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Advanced Mechanical Engineering MSc

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Mode of study

1-year full-time

PG code


Start date


Location of study

Brunel University London campus

Advanced Mechanical Engineering MSc


Postgraduate Loans: From 1 August 2018 , students who live in England will be able to apply for a Postgraduate Loan in academic year 2018/19 of up to £10,609. Find out more

About the course

This course aims to produce graduates with qualities and transferable skills for demanding employment in the engineering sector. Graduates will have the independent learning ability required for continuing professional development and acquiring new skills at the highest level.

Students may elect to follow one of two streams: Thermofluids or Solid Body Mechanics.

Engineering courses within the Department are underpinned by research activities in aerospace engineering, automotive/motorsport engineering, solid and fluid mechanics, and energy and the environment. Staff generate numerous publications, conference presentations and patents, and have links with a wide range of institutions both within and outside the UK.

Read about Women in Engineering Scholarships.


Mechanical engineers apply their scientific knowledge to solve problems and design machines that help us enjoy a better lifestyle. They have an enviable choice of industries open to them and this advanced course helps you develop the versatility to deal with complex challenges faced by senior engineers.

On this course you will:

  • Develop the versatility and depth to deal with new and unusual challenges across a range of engineering areas
  • Develop imagination and creativity to enable you to follow a successful engineering career with national and international companies and organisations
  • Continue your professional development to Chartered Engineer status with confidence and acquire new skills at the highest level.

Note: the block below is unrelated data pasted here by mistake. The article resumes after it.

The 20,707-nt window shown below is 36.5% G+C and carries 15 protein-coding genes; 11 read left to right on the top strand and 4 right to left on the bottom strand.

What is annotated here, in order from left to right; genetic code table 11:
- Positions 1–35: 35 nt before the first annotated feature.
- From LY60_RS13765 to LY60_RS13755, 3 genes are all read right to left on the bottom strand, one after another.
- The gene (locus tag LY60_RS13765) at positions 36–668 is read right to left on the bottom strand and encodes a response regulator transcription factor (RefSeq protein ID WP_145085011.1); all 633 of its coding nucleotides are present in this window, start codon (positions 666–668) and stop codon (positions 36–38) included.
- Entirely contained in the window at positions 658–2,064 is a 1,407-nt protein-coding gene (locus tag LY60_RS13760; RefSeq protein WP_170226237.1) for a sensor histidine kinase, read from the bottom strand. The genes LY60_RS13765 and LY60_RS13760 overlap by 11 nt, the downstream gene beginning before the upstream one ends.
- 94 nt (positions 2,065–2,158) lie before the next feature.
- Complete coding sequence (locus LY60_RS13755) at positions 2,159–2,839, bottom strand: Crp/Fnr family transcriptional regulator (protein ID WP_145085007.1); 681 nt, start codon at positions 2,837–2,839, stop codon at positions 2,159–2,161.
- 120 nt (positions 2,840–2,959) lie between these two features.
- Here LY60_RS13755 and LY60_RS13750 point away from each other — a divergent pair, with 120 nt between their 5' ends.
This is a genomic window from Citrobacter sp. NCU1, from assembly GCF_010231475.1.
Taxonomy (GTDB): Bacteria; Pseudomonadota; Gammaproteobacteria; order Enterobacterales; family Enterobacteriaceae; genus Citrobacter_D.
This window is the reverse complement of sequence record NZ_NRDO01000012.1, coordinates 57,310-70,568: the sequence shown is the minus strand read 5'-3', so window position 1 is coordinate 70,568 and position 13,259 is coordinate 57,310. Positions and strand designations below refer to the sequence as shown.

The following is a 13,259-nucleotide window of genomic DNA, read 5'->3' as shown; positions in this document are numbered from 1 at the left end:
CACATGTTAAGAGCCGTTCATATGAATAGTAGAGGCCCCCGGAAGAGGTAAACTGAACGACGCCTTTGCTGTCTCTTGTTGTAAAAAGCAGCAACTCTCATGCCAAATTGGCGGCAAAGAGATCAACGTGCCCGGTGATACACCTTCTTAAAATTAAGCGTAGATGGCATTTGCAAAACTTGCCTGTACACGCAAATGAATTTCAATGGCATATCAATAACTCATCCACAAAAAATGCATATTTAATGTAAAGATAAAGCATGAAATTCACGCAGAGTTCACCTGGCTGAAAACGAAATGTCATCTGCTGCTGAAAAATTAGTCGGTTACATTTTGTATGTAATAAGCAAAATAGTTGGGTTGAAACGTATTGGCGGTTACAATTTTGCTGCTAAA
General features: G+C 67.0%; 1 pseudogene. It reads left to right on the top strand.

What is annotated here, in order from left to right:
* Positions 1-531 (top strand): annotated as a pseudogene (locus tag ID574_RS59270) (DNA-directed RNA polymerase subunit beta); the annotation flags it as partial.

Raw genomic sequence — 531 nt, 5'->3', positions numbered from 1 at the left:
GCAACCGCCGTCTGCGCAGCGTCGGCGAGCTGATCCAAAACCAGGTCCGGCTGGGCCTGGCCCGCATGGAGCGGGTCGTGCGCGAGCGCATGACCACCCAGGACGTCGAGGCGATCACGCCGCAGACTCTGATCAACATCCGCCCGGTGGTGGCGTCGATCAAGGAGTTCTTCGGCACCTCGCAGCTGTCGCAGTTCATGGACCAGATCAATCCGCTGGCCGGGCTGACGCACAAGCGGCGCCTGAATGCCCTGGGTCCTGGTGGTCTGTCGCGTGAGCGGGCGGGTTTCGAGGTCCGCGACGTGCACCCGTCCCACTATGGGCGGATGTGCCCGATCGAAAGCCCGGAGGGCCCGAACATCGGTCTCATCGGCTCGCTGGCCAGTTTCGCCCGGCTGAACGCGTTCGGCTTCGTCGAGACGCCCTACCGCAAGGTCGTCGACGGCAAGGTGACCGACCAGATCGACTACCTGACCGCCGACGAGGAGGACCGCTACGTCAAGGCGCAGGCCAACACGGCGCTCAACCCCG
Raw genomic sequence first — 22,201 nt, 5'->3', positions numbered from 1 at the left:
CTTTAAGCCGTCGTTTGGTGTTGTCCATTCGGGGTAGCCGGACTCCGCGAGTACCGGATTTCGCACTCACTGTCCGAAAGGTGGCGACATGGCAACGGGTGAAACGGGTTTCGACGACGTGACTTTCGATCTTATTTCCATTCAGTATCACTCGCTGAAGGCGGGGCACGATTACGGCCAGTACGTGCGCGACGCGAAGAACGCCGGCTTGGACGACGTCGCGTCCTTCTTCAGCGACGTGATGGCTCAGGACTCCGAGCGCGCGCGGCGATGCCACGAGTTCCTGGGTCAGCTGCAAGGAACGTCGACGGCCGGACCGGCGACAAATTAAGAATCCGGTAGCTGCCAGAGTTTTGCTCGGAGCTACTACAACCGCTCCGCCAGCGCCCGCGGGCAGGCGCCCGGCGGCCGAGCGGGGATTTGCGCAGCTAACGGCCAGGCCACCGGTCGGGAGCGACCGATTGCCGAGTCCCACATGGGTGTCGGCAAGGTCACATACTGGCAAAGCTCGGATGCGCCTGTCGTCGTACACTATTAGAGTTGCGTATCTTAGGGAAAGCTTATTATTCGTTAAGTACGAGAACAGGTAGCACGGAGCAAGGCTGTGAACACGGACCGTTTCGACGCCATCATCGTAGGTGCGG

Brunel offer a number of mechanical engineering MSc courses, all accredited by professional institutes as appropriate additional academic study (further learning) for thos seeking to become qualified to register as Chartered Engineers (CEng).

Our collaborative research with numerous outside organisations includes major oil companies, vehicle manufacturers, and other leading industrial firms and governmental laboratories. We have links with at least six teaching hospitals and work with universities in China, Poland, Egypt, Turkey, Denmark, Japan, Brazil, Germany, Belgium, Greece, Italy and the US.

Accrediting professional institutes vary by course and include The Institute of Mechanical Engineers (IMechE),The Energy Institute (EI) and The Chartered Institute of Building Services Engineers (CIBSE).


Contact our Enquiries team.
Course Enquiries: +44 (0)1895 265599 (before you submit an application)
Admissions Office: +44 (0)1895 265265 (after you submit an application)

Course content

During the first two terms (September - March) you will take eight modules, out of which:

  • Four are the same for both streams (compulsory modules - 15 credits each)
  • The other four (15 credits each) are different for the two streams.

In May the final examinations for the taught modules will take place and in their third term (June - September) students will complete the final dissertation.

You have the option to choose one of two specialisations, or ‘streams,’ for your dissertation:

  • Thermofluids, or
  • Solid Body Mechanics.

The structure of the course is summarised in the scheme below:

Programme AMEE

Compulsory Modules

Strategic Management, Innovation and Enterprise
Prepares graduate engineers to perform the managerial and business functions expected of staff in first level management positions in engineering organisations. Main topics include: financial ownership issues; human resources management; organisation of a business; marketing concept; ethical business; marketing communications.

Research Methods and Sustainable Engineering